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Johnny Griffin - Congregation [1957]

"I like to play fast. I get excited, and I have to sort of control myself, restrain myself. But when the rhythm section gets cooking, I want to explode."

Johnny Griffin

A few years ago a new recording came out that showcased five young tenor saxophonists. The album's title, inspired, no doubt, by a desire to cash in on the "young lions" craze so much in vogue, anointed its youthful stars as "young tough tenors."

Well, there used to be a time when it meant something to be called a "tough tenor." It wasn't just a title your record label bestowed upon you. You had to serve your time on the frontlines of jazz, locking horns nightly with cats called Illinois, Sonny, Jug, Dexter, Wardell, Lockjaw. And when you finally earned the rank, the other tough tenors-not record producers or agents or publicists or critics-let you know.

Johnny Griffin won his "tough tenor" stripes in crack regiments like the Lionel Hampton big band, Art Blakey's Jazz Messengers, and the Thelonious Monk quartet. In the early 1960s he co-led a quintet alongside that underrated monster of the tenor saxophone, Eddie "Lockjaw" Davis. Then, in 1963, he emigrated to Europe and immediately became a fixture on the continent's thriving jazz scene. Griffin did not return to the States until 1978, when he was coaxed back for a guest appearance at fellow emigre Dexter Gordon's Carnegie Hall triumph.

Now, every April, the 65-year old Chicago Southsider makes an annual trip to the US, a highlight of which is a week-long birthday gig (April 24) at Chicago's Jazz Showcase, either preceded or followed by a week in New York. When he's not on tour, Griff enjoys his idyllic life in the French countryside, two hundred fifty miles outside of Paris. "It takes me almost an hour to drive to the nearest train station," he laughs.

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CD universe:
The Rudy Van Gelder-helmed reissue of 1957's THE CONGREGATION improves on what is already a classic Johnny Griffin date. Backed by Paul Chambers on bass, Kenny Dennis on drums, and Sonny Clark on piano, Griffin demonstrates his usual dazzling dexterity on the tenor sax. The mode is straightforward bop, with a balance of uptempo numbers and ballads, and plenty of stretching out all around. This set comes highly recommended--especially given the improved sound of the reissue--to fans of the style.

All About Jazz:
On this 1957 session, the “world’s fastest tenor” sets aside his gun-slinging ways in favor of comparatively restrained, straightforward preaching, consisting of some basic, rather predictable harmonic-rhythmic rhetoric and, of course, that distinctive sound. Griffin’s ample and slow Leslie- like vibrato is somewhat reminiscent of Dexter Gordon’s but without the long tall one’s frequently sardonic send-up of swing-era clichés, replacing them with tension-filled, dramatic alternatives derived from a chord's extended harmonies. In brief, the program on The Congregation is curiously unengaging: it would almost seem the “Little Giant” dispatched more souls with his six-shooters than his sermonizing.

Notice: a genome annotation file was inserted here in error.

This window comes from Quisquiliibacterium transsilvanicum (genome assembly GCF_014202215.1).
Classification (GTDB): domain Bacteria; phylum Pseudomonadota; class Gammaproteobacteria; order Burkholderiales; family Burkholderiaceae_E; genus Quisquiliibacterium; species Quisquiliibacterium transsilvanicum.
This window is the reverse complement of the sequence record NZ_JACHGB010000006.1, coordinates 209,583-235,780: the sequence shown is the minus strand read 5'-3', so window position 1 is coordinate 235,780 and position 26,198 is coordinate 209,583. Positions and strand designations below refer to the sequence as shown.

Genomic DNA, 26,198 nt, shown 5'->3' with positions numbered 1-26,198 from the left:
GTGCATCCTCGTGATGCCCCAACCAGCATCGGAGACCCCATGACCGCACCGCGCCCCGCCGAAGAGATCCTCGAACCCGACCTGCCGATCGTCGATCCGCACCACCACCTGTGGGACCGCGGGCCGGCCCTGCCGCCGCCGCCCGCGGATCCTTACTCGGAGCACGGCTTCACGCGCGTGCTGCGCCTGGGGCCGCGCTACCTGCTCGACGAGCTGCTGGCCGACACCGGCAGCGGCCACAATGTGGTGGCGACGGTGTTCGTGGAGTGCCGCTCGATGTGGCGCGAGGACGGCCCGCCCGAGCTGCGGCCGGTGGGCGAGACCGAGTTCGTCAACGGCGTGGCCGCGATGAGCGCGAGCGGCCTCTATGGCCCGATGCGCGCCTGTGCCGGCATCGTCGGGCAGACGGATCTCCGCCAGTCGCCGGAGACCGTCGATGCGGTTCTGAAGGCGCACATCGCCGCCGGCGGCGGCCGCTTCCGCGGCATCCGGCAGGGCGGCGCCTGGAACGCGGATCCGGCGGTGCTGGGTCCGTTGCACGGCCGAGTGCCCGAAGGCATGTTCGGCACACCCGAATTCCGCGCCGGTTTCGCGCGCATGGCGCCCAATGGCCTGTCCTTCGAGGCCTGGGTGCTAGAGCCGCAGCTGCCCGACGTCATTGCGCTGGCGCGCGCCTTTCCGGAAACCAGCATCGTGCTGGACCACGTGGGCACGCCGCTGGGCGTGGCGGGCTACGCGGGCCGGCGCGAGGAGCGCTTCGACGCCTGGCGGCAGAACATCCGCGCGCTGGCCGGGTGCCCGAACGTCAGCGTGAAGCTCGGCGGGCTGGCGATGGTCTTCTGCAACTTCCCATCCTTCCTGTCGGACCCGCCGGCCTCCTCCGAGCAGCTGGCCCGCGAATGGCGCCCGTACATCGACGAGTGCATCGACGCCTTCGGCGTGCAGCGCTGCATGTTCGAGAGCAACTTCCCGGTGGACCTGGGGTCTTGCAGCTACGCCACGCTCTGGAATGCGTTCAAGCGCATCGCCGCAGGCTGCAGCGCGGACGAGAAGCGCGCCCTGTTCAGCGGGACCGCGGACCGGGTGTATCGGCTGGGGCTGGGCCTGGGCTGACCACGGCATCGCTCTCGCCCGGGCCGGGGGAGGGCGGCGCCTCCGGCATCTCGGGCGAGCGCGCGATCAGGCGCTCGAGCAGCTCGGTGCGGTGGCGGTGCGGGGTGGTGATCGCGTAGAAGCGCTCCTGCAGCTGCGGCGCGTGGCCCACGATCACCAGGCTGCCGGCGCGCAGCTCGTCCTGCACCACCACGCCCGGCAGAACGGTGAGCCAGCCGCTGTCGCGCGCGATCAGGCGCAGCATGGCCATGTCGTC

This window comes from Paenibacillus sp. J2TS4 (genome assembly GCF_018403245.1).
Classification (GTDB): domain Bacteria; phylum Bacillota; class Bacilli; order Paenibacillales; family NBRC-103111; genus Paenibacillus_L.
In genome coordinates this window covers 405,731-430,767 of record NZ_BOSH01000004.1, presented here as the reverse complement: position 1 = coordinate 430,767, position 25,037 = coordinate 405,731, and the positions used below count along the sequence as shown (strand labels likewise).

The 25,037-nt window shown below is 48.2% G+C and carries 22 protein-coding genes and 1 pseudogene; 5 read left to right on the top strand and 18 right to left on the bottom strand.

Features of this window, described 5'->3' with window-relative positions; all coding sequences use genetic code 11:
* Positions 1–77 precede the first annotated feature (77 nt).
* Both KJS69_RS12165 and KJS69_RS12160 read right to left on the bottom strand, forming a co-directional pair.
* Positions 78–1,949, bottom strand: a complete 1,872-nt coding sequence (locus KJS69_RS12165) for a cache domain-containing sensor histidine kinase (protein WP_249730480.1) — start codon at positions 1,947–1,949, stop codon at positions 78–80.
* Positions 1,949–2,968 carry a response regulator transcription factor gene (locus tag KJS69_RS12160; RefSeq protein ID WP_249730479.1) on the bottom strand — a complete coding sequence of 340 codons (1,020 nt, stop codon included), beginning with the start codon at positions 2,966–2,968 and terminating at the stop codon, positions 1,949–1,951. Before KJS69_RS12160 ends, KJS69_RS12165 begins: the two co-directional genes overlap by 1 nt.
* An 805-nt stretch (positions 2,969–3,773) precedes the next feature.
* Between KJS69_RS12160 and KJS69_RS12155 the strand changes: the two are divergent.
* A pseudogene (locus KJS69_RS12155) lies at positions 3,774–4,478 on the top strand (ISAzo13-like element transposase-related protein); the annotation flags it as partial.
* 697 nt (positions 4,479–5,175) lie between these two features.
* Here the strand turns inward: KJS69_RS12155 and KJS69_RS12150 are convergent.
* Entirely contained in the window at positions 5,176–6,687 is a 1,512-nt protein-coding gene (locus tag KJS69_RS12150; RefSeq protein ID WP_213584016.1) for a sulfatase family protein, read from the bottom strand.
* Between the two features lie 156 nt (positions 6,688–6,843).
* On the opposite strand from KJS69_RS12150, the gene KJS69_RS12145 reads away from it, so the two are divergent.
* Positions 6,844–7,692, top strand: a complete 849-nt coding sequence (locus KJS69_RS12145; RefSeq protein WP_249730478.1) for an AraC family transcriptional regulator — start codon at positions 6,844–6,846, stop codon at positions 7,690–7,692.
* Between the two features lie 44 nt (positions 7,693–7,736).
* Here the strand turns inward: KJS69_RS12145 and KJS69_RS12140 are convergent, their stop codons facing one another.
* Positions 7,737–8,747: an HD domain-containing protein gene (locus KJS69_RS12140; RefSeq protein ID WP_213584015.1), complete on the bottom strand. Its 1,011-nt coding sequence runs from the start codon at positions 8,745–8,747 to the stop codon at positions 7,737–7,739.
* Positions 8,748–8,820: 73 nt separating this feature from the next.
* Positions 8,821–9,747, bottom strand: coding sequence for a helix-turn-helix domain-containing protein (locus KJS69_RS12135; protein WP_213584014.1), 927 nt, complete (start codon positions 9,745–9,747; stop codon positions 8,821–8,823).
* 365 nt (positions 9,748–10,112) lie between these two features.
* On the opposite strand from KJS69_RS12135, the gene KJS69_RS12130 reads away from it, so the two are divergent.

A sense of over-familiarity sets in immediately with the introductory title song, a thinly disguised variation on Horace Silver's “The Preacher.” The remaining five tunes, including the ballad “I’m Glad There Is You,” all gravitate toward the same groove—a medium-up tempo in the key of concert F (a recurrent top tone in the tenor solos as well). And as solid, even sparkling, as they are, Paul Chambers’ bass solos on each of the tunes—at least three of them bowed—tend to underscore the repetitive, formulaic nature of the proceedings.

The virtuosity and rapid-fire articulations of the gifted tenor man begin to emerge on John Jenkins’ “Latin Quarter” (somewhat of a misnomer) with a couple of heated, double-timed choruses and an arresting cadenza, but the momentary spark is extinguished until Jule Styne’s always welcome “It’s You Or No One” which, though again in F, is at least taken at a slightly brighter tempo. Pianist Sonny Clark and Chambers are a flawless team as usual, and the somewhat unusual employment of drummer Kenny Dennis does nothing to obstruct their customary flow. The bonus track, “I Remember You” (in F, naturally), is another nice standard but does little for the program. Its inclusion, in fact, begs comparison with Cannonball Adderley’s superb Cannonball Takes Charge (Riverside, 1959), a session that employs the same instrumentation and a similar program yet maintains a hard, gemlike flame throughout.

Track List of Johnny Griffin - Congregation:

1. The Congregation
2. Latin Quarter
3. I'm Glad There Is You
4. Main Spring
5. It's You Or No One
6. I Remember You (Bonus Track)

Johnny Griffin - Congregation

External links

ALUN MORGAN, from the liner notes,The Man I Love, Black Lion.


Johnny Griffin / Art Taylor 4tet - My Little Swede Shoes - Youtube

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